Having instructed lawyers for low risk “out of scope” work personally, I know how frustrating it is to know that the solicitor you are paying for a service is making your life more difficult out of self-preservation. It gets the relationship off on the wrong foot entirely. 

Would it not be better to remove some of the friction associated with “compliance”, where it is safe to do so? Could it make for a more client-focused service? After all, most law firm websites say that they do exactly that.

But what can be done? Don’t get me wrong, I am not suggesting for one second that firms should water down their AML processes for “in scope” work. That would be an unwise recipe for disaster.

I am just talking about legal services that are not caught by the Money Laundering Regulations in your role as ‘independent legal professional’, ‘tax adviser’ or ‘trust and company service provider’. Generally speaking, those legal services that do not involve a legal transaction of some sort, tax advice, acting as a professional trustee or some other fiduciary-type service. Although, it should go without saying that you need to take steps to fully understand which services are caught by the Money Laundering Regulations. 

Risk assessment

One of the most important parts of the Money Laundering Regulations is the requirement for firms to conduct a firm-wide risk assessment. This goes back to the first principles of AML compliance: the risk-based approach.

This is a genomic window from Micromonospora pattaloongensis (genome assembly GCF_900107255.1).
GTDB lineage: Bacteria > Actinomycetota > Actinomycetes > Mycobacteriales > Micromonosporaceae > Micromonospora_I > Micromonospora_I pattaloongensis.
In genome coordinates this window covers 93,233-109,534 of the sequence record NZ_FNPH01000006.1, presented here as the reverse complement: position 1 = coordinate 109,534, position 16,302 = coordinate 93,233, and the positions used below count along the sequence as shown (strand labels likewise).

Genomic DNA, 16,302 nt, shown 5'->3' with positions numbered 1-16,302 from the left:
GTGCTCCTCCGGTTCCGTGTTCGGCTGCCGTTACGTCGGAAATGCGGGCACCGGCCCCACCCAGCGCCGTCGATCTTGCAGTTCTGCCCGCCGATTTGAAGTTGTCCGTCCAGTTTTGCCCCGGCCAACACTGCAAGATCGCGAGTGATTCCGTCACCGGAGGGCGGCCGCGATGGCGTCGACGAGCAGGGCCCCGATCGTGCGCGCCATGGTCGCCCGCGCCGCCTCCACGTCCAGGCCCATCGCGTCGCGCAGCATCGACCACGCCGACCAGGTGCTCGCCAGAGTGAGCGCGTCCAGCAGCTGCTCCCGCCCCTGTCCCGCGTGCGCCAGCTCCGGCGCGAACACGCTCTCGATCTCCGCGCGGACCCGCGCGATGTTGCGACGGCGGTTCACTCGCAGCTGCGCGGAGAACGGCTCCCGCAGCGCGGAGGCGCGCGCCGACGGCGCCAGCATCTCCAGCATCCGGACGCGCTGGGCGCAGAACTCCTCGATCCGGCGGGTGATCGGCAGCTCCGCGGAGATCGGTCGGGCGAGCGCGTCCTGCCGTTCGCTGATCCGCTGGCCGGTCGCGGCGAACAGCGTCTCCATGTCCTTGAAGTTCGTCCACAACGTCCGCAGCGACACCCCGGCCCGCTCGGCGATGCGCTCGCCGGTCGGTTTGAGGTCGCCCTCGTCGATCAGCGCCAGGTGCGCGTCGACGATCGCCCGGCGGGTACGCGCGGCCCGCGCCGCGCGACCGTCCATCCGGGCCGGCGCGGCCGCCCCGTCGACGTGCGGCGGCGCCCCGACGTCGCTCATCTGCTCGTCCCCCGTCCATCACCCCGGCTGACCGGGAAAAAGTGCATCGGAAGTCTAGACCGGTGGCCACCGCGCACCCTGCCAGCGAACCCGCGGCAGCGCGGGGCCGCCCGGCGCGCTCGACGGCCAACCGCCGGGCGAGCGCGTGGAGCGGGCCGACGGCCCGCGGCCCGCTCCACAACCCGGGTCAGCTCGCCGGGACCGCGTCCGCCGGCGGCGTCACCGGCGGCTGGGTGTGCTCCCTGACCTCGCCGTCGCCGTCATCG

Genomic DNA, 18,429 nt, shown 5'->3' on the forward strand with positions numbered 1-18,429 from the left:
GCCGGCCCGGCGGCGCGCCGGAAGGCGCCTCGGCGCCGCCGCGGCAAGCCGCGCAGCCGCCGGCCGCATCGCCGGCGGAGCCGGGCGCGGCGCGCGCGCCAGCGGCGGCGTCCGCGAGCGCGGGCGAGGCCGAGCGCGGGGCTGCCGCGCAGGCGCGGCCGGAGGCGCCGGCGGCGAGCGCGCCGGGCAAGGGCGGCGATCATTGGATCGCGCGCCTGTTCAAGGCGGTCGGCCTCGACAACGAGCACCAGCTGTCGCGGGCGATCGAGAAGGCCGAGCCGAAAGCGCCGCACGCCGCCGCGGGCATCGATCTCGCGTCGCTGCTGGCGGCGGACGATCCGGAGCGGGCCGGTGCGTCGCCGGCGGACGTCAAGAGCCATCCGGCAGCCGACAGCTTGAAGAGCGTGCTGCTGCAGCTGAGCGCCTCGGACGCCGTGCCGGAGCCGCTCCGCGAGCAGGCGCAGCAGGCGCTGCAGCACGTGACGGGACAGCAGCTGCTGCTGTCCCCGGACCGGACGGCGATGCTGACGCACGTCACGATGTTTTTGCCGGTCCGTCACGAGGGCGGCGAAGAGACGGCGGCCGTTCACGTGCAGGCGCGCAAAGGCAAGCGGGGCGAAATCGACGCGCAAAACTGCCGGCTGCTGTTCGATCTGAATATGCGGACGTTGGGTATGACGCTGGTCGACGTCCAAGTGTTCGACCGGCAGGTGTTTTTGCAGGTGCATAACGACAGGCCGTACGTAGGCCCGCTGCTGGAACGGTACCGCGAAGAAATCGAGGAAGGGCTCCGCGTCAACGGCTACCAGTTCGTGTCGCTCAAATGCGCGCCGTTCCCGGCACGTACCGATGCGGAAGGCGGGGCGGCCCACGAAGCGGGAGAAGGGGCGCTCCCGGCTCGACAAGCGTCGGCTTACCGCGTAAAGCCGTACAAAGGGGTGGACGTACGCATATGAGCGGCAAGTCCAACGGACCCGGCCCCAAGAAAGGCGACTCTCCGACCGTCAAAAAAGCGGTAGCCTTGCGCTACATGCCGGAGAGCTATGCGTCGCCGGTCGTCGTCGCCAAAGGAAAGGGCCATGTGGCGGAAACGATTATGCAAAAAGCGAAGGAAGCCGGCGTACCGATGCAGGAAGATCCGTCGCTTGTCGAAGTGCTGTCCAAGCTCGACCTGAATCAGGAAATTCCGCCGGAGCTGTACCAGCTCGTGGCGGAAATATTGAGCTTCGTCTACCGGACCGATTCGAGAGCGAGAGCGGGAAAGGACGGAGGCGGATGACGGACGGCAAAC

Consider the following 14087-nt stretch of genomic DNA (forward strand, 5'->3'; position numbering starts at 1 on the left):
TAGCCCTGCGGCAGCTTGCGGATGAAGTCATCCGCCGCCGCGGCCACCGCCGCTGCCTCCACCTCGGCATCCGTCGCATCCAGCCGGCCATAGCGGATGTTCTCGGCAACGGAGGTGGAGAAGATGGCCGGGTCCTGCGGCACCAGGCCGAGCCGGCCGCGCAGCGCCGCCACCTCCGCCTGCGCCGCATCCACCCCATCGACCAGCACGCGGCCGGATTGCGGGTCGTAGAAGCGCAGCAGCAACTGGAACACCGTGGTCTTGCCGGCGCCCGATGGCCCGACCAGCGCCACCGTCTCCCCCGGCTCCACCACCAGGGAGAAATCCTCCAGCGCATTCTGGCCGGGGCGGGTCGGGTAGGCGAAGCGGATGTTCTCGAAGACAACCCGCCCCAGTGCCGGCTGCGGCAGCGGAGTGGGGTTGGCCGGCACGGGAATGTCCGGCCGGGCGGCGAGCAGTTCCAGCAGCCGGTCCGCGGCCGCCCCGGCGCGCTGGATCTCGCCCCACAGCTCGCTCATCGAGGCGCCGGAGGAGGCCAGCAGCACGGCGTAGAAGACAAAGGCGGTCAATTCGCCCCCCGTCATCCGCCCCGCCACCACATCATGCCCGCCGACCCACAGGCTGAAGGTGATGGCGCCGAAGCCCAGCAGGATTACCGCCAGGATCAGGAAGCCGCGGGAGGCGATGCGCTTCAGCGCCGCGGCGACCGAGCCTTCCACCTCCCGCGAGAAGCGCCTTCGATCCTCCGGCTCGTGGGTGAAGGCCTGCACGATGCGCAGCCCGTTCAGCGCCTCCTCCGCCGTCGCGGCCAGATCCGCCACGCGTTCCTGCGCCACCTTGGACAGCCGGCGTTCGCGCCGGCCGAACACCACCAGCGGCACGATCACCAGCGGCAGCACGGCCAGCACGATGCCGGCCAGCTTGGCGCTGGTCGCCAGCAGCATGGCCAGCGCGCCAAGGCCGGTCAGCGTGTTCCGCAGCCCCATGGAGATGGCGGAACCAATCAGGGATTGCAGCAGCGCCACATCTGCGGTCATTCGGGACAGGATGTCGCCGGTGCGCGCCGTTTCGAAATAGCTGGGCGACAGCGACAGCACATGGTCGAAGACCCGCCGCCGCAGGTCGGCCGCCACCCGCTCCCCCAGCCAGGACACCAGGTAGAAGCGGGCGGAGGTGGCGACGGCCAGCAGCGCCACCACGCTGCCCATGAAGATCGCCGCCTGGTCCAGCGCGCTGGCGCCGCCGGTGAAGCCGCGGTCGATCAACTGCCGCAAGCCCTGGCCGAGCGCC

The firm-wide risk assessment is the high level analysis of your firm, its practice areas, clients and overall money laundering risks. It is the cornerstone of AML compliance. Every other control (from the AML policy to your approach to onboarding and training) flows from the risk assessment. And it will change over time.

Some firms begrudgingly do this as a tick box exercise. “We do it because the SRA will fine us if we don’t”. That misses an opportunity to identify areas which are low risk, or not within scope at all, which can therefore be held to less rigorous controls – should that be desirable. 

So an AML risk assessment could be seen as a golden opportunity to reduce compliance requirements in certain areas. Or at least to consider whether there is scope to do so. 

We run firm-wide risk assessment workshops, where we help draw out the relevant risk information and attitude to risk. At the end of the session, the firm walks away with a bespoke (not template!) risk assessment. During these sessions, we come across areas ripe for streamlining. 

A word of caution

It bears repeating that AML compliance is not to be taken lightly. If your current system works and you are not confident meddling, your best option is likely to be to keep the status quo.